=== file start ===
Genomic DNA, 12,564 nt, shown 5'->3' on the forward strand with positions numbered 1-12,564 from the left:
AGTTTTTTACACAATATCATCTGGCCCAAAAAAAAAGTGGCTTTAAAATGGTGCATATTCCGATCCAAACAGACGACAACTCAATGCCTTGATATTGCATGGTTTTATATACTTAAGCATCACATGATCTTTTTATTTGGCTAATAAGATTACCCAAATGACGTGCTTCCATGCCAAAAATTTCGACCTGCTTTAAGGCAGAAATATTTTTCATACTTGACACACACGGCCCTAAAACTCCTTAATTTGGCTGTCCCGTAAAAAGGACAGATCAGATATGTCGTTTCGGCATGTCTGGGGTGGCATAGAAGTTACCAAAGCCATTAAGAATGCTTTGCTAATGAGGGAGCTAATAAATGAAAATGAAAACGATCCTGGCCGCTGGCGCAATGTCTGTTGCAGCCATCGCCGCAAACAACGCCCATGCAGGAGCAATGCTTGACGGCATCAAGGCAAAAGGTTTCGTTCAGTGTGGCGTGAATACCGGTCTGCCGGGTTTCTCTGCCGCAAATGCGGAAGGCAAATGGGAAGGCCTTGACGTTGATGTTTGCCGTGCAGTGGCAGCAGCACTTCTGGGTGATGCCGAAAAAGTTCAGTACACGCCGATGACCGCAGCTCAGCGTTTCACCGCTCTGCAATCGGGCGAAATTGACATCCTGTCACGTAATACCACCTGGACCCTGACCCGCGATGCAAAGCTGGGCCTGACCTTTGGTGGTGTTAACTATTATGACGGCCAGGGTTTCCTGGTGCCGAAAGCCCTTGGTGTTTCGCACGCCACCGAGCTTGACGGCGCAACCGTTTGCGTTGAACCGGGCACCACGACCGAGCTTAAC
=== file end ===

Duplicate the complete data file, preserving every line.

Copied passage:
Genomic DNA, 12,564 nt, shown 5'->3' on the forward strand with positions numbered 1-12,564 from the left:
AGTTTTTTACACAATATCATCTGGCCCAAAAAAAAAGTGGCTTTAAAATGGTGCATATTCCGATCCAAACAGACGACAACTCAATGCCTTGATATTGCATGGTTTTATATACTTAAGCATCACATGATCTTTTTATTTGGCTAATAAGATTACCCAAATGACGTGCTTCCATGCCAAAAATTTCGACCTGCTTTAAGGCAGAAATATTTTTCATACTTGACACACACGGCCCTAAAACTCCTTAATTTGGCTGTCCCGTAAAAAGGACAGATCAGATATGTCGTTTCGGCATGTCTGGGGTGGCATAGAAGTTACCAAAGCCATTAAGAATGCTTTGCTAATGAGGGAGCTAATAAATGAAAATGAAAACGATCCTGGCCGCTGGCGCAATGTCTGTTGCAGCCATCGCCGCAAACAACGCCCATGCAGGAGCAATGCTTGACGGCATCAAGGCAAAAGGTTTCGTTCAGTGTGGCGTGAATACCGGTCTGCCGGGTTTCTCTGCCGCAAATGCGGAAGGCAAATGGGAAGGCCTTGACGTTGATGTTTGCCGTGCAGTGGCAGCAGCACTTCTGGGTGATGCCGAAAAAGTTCAGTACACGCCGATGACCGCAGCTCAGCGTTTCACCGCTCTGCAATCGGGCGAAATTGACATCCTGTCACGTAATACCACCTGGACCCTGACCCGCGATGCAAAGCTGGGCCTGACCTTTGGTGGTGTTAACTATTATGACGGCCAGGGTTTCCTGGTGCCGAAAGCCCTTGGTGTTTCGCACGCCACCGAGCTTGACGGCGCAACCGTTTGCGTTGAACCGGGCACCACGACCGAGCTTAAC